"From this hour I ordain myself loos'd of limits and imaginary lines, going where I list, my own master total and absolute, Listening to others, considering well what they say, Pausing, searching, receiving, contemplating, Gently, but with undeniable will, divesting myself of the holds that would hold me."
Walt Whitman (1819-92)
"When I look back now over my life and call to mind what I might have had simply for taking and did not take, my heart is like to break."
Akhenaton (d. c.1354 BC)
And now, the current weather, from some random person we pulled off the street:
Friday, May 07, 2004
pur-port Function: noun
Etymology: Middle English, from Anglo-French, content, tenor, from purporter to contain, from Old French porporter to convey, from por- forward + porter to carry -- more at PURCHASE, PORT
1 : meaning conveyed, professed, or implied
2 : a quality sometimes given to dreams
I was at my wits end, literally. In three days I would be in a psychiatric ward in the hospital.
But for the moment, unaware that I was ill, I was sitting staring at my computer screen, home from work because I kept almost passing out.
I thought it was sugar crashes from diabetes. It wasn't. It was little dips into catatonia. If you don't know what that is, trust me, its a room you never want to go into.
I stared at the screen, not really seeing what was there, just seething inside.
Work was horrible. And the atmosphere that was being forced down my throat was eating me from the inside out.
Bear trap. Bear trap. Bear trap. That's all I could think of. I was trapped, and saw no way out at all.
I rocked back and forth, back and forth, back and forth.
My wife sat on the couch looking at me, trying her hardest to come up with something, anything, that would help me. But we had no idea of the underlying problem, so we couldn't fix anything. Not today.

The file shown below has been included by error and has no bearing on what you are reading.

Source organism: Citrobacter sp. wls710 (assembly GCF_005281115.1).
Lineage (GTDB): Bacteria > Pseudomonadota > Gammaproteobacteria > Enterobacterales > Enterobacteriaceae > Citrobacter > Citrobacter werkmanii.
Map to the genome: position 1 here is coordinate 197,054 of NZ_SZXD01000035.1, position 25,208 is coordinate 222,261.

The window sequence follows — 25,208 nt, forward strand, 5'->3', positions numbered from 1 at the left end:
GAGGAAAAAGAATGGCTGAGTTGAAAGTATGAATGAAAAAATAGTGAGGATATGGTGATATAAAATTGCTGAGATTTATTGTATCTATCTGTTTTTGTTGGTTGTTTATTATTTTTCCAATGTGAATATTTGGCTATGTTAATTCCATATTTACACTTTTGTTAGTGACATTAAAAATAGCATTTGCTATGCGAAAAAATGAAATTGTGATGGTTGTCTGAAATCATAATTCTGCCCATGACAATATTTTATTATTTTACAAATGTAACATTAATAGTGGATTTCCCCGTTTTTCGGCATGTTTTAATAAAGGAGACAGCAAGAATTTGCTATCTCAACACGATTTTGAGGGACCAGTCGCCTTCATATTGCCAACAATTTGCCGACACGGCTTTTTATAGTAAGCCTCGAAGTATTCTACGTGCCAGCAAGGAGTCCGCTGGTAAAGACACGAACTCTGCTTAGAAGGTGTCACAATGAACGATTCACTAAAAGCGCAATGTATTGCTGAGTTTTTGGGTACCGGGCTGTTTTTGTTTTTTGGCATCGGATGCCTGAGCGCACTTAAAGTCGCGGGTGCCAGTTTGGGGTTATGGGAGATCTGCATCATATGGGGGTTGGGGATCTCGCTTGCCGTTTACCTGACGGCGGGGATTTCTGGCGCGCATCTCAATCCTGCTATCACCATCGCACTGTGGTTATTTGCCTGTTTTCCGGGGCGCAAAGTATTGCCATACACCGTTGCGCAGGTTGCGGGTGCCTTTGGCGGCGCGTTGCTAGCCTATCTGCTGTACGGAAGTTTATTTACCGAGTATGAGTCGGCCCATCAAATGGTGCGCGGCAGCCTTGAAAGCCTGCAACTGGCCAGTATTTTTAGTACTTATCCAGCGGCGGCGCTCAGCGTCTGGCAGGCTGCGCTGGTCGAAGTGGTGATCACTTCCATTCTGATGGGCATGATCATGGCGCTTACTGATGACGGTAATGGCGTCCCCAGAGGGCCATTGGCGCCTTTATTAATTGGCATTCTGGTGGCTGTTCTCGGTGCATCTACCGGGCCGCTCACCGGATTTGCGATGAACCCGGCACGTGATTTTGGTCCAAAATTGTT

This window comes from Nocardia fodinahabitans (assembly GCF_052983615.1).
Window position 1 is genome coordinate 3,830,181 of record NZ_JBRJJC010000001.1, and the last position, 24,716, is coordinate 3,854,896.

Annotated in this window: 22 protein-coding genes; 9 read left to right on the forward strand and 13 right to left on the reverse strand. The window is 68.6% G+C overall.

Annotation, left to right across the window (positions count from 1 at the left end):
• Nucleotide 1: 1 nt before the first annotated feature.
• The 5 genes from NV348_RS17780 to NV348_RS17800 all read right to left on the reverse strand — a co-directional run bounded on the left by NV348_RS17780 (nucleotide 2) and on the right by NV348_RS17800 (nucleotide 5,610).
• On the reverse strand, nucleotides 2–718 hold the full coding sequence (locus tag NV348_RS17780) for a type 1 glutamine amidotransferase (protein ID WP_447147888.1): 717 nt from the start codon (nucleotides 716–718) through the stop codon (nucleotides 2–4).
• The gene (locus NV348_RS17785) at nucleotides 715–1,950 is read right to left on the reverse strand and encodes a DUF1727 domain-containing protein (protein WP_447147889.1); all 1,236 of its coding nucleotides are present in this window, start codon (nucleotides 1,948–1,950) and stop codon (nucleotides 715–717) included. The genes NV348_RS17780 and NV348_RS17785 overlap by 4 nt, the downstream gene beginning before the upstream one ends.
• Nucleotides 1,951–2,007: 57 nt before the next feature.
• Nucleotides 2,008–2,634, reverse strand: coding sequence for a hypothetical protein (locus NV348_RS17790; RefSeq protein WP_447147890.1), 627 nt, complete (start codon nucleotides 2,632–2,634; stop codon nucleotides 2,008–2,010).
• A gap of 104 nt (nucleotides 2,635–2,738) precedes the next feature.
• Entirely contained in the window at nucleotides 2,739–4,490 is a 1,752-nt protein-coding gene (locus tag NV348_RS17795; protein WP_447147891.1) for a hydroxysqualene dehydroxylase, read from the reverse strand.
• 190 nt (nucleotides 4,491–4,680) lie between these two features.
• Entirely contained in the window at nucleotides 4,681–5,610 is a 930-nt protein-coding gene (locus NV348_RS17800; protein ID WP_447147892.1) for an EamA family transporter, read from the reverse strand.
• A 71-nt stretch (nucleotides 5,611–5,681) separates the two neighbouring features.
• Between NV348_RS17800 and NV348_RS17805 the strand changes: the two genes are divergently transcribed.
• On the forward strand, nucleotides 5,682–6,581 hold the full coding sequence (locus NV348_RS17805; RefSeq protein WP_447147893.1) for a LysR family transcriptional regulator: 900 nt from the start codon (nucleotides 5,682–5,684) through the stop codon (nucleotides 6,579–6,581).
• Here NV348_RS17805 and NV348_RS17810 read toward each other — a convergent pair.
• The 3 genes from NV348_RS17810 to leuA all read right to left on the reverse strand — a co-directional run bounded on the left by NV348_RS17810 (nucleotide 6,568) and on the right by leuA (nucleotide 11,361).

"You know, I had a dream last night," she said.
Now this was odd. She hardly ever dreamed, and to mention one was, well, I couldn't tell you when that had happened last. And something clicked inside, something that perked my ears up and said this is important.
"I think it is for me," I replied, turning towards her.
"I dreamed about daddy," she said, referring to her late father, a rugged fellow that had passed away maybe ten years earlier on his 14th or 15th heart attack in one day.
And I knew as surely as I knew my name, that "Daddy" was God.
"Daddy was digging a ditch, sort of. Actually, it was for a new sidewalk, in our front yard, beside the one already there. And he was angry."
"Angry?" I asked.
"Yes, he was so furious, he was just clenching his fists. Someone had done something bad to one of us, and He was really, really mad about it."
"Yes. And as soon as He finished digging, he was going to go handle this person who had done this thing."
In my mind, all the pieces fit together. Sidewalks are paths to follow, but a foundation needs to be prepared in order to build the path. You usually do that by digging. Digging tears up the ground, destroys what was there, but makes way for the new and better. That's what the digging meant. Our (my) trials were for a purpose.
Which left the anger thing. In the last twenty years, I can only think of one person who has intentionally tried to harm me. I mentioned that person in my previous posting.
But, vengeance does not belong to me, does it? No. Vengeance belongs to God and God only.
My job is forgiveness. And that's tough, because I really want to see the bad guy get it at the end of the movie, and the good guy sail off into the sunset.
If forgiveness is easy, it ain't forgiveness. It's when it's tough, it's when you are forgiving someone for something that was almost lethal, that's when it is real, true forgiveness.
And in that, God gets glory.
I wonder how the Israelites felt about Pharoah's army when they drowned in the Red Sea?
Maybe that's not a good example. Maybe the example is how Stephen felt when they stoned him.
Man, what a hard act to follow.
Forgiveness is the healing of wounds caused by another. You choose to let go of a past wrong and no longer be hurt by it. Forgiveness is a strong move to make, like turning your shoulders sideways to walk quickly on a crowded sidewalk. It's your move.
Real Live Preacher, RealLivePreacher.com Weblog, July 7, 2003